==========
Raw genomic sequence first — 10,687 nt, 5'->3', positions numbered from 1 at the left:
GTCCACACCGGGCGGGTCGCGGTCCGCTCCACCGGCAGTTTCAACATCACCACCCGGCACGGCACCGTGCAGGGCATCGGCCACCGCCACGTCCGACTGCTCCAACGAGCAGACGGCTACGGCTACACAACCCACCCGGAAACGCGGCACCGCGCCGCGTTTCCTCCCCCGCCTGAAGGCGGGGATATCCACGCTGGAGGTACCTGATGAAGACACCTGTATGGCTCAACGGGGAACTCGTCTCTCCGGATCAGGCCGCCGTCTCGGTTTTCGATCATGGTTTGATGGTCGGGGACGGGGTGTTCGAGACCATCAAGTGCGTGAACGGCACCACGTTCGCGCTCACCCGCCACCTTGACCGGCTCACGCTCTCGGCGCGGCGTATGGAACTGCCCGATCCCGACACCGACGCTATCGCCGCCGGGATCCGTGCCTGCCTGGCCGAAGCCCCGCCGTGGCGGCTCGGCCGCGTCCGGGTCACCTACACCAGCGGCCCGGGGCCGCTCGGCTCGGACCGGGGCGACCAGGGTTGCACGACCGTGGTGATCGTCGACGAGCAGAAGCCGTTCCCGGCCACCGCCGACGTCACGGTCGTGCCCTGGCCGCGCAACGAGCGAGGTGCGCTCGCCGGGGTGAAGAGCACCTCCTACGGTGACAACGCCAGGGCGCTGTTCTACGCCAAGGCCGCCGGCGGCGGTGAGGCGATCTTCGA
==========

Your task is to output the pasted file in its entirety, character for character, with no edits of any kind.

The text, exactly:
Raw genomic sequence first — 10,687 nt, 5'->3', positions numbered from 1 at the left:
GTCCACACCGGGCGGGTCGCGGTCCGCTCCACCGGCAGTTTCAACATCACCACCCGGCACGGCACCGTGCAGGGCATCGGCCACCGCCACGTCCGACTGCTCCAACGAGCAGACGGCTACGGCTACACAACCCACCCGGAAACGCGGCACCGCGCCGCGTTTCCTCCCCCGCCTGAAGGCGGGGATATCCACGCTGGAGGTACCTGATGAAGACACCTGTATGGCTCAACGGGGAACTCGTCTCTCCGGATCAGGCCGCCGTCTCGGTTTTCGATCATGGTTTGATGGTCGGGGACGGGGTGTTCGAGACCATCAAGTGCGTGAACGGCACCACGTTCGCGCTCACCCGCCACCTTGACCGGCTCACGCTCTCGGCGCGGCGTATGGAACTGCCCGATCCCGACACCGACGCTATCGCCGCCGGGATCCGTGCCTGCCTGGCCGAAGCCCCGCCGTGGCGGCTCGGCCGCGTCCGGGTCACCTACACCAGCGGCCCGGGGCCGCTCGGCTCGGACCGGGGCGACCAGGGTTGCACGACCGTGGTGATCGTCGACGAGCAGAAGCCGTTCCCGGCCACCGCCGACGTCACGGTCGTGCCCTGGCCGCGCAACGAGCGAGGTGCGCTCGCCGGGGTGAAGAGCACCTCCTACGGTGACAACGCCAGGGCGCTGTTCTACGCCAAGGCCGCCGGCGGCGGTGAGGCGATCTTCGA